Deep Neural Linear Bandit google
We study the neural-linear bandit model for solving sequential decision-making problems with high dimensional side information. Neural-linear bandits leverage the representation power of deep neural networks and combine it with efficient exploration mechanisms, designed for linear contextual bandits, on top of the last hidden layer. Since the representation is being optimized during learning, information regarding exploration with ‘old’ features is lost. Here, we propose the first limited memory neural-linear bandit that is resilient to this phenomenon, which we term catastrophic forgetting. We evaluate our method on a variety of real-world data sets, including regression, classification, and sentiment analysis, and observe that our algorithm is resilient to catastrophic forgetting and achieves superior performance. …

Emotional Word Vector (EVEC) google
It is important for machines to interpret human emotions properly for better human-machine communications, as emotion is an essential part of human-to-human communications. One aspect of emotion is reflected in the language we use. How to represent emotions in texts is a challenge in natural language processing (NLP). Although continuous vector representations like word2vec have become the new norm for NLP problems, their limitations are that they do not take emotions into consideration and can unintentionally contain bias toward certain identities like different genders. This thesis focuses on improving existing representations in both word and sentence levels by explicitly taking emotions inside text and model bias into account in their training process. Our improved representations can help to build more robust machine learning models for affect-related text classification like sentiment/emotion analysis and abusive language detection. We first propose representations called emotional word vectors (EVEC), which is learned from a convolutional neural network model with an emotion-labeled corpus, which is constructed using hashtags. Secondly, we extend to learning sentence-level representations with a huge corpus of texts with the pseudo task of recognizing emojis. Our results show that, with the representations trained from millions of tweets with weakly supervised labels such as hashtags and emojis, we can solve sentiment/emotion analysis tasks more effectively. Lastly, as examples of model bias in representations of existing approaches, we explore a specific problem of automatic detection of abusive language. We address the issue of gender bias in various neural network models by conducting experiments to measure and reduce those biases in the representations in order to build more robust classification models. …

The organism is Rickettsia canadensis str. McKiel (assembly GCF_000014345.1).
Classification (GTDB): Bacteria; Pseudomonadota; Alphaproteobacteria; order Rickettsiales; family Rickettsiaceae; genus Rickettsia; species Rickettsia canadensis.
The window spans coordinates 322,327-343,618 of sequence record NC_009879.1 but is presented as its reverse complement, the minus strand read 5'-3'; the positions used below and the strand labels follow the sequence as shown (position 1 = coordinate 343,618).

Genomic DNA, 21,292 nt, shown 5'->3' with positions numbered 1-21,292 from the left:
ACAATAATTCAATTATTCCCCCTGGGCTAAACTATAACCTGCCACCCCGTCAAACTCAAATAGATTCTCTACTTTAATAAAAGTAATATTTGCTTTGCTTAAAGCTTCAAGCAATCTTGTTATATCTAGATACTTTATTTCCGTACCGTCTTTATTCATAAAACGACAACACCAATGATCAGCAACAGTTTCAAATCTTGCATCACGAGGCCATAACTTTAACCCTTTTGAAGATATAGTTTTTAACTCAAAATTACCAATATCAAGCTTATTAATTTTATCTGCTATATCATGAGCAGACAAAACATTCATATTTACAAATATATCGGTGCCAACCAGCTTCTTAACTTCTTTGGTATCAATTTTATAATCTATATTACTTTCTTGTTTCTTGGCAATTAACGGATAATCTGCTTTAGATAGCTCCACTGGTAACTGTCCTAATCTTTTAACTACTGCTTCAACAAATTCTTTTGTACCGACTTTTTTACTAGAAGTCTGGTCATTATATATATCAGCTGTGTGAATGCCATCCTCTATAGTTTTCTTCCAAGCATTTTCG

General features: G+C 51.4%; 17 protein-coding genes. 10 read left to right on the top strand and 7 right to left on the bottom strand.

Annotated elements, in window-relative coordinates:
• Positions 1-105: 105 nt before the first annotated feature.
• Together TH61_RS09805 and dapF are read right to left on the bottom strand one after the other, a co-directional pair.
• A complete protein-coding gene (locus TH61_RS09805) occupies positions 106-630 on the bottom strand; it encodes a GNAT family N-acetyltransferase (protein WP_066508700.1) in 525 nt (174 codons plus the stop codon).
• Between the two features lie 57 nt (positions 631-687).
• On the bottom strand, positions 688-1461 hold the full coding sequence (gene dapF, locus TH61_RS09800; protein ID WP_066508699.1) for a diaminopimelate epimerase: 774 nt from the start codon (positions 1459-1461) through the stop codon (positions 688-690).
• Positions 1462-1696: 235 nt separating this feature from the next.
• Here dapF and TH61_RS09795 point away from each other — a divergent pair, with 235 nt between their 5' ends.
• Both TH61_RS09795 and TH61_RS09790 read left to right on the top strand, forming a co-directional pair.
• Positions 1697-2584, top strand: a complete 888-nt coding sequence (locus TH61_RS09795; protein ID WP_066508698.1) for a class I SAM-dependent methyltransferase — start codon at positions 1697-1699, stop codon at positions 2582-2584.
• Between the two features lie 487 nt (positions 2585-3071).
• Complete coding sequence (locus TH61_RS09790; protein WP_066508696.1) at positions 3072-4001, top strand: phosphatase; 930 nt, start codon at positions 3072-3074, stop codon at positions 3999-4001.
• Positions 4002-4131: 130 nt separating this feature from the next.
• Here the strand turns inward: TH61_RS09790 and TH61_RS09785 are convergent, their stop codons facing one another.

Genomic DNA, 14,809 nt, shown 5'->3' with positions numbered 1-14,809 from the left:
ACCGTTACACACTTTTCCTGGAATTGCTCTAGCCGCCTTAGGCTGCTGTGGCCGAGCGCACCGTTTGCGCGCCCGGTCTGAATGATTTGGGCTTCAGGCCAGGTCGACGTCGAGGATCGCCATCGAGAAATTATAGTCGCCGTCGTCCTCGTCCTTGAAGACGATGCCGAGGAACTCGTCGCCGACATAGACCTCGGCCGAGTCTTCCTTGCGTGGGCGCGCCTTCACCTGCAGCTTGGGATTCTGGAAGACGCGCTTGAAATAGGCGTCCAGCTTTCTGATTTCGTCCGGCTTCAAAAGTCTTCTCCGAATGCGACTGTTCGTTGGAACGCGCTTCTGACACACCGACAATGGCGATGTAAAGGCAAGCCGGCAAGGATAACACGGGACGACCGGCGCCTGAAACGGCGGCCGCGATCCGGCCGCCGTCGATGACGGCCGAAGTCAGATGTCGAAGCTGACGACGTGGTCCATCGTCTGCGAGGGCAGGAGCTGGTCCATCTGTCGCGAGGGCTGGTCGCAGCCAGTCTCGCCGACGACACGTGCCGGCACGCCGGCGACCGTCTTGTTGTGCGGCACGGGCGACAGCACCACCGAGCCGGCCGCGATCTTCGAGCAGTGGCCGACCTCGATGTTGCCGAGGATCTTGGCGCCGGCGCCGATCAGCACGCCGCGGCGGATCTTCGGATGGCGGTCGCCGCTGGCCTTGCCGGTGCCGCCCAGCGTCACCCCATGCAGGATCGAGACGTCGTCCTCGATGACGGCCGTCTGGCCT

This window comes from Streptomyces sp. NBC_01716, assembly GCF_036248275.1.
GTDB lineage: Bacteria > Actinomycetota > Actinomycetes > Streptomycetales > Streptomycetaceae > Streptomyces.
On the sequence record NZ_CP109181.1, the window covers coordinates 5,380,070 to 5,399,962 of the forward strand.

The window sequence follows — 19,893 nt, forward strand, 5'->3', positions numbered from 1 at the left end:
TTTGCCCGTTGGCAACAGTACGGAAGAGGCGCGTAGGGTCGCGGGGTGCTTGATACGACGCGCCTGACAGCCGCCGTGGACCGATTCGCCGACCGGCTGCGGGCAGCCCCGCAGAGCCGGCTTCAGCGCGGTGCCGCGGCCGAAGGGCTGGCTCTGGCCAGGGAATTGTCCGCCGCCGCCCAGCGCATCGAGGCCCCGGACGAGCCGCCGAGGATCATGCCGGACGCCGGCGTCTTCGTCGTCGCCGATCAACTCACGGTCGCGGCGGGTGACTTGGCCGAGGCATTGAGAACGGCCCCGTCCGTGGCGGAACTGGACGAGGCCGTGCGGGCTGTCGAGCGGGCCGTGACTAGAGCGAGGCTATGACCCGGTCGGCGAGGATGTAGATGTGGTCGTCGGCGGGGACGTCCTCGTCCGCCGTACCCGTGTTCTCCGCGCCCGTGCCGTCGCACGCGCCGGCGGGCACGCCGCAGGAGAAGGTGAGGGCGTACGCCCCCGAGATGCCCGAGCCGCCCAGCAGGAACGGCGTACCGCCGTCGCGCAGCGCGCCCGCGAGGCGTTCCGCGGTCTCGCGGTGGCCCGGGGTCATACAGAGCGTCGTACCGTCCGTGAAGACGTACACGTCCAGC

Waterfall Chart google
A waterfall chart is a form of data visualization that helps in understanding the cumulative effect of sequentially introduced positive or negative values. The waterfall chart is also known as a flying bricks chart or Mario chart due to the apparent suspension of columns (bricks) in mid-air. Often in finance, it will be referred to as a bridge. Waterfall charts were popularized by the strategic consulting firm McKinsey & Company in its presentations to clients. The waterfall chart is normally used for understanding how an initial value is affected by a series of intermediate positive or negative values. Usually the initial and the final values are represented by whole columns, while the intermediate values are denoted by floating columns. The columns are color-coded for distinguishing between positive and negative values.
“Waterfall Chart”
Understanding Waterfall Plots
Waterfall plots – what and how?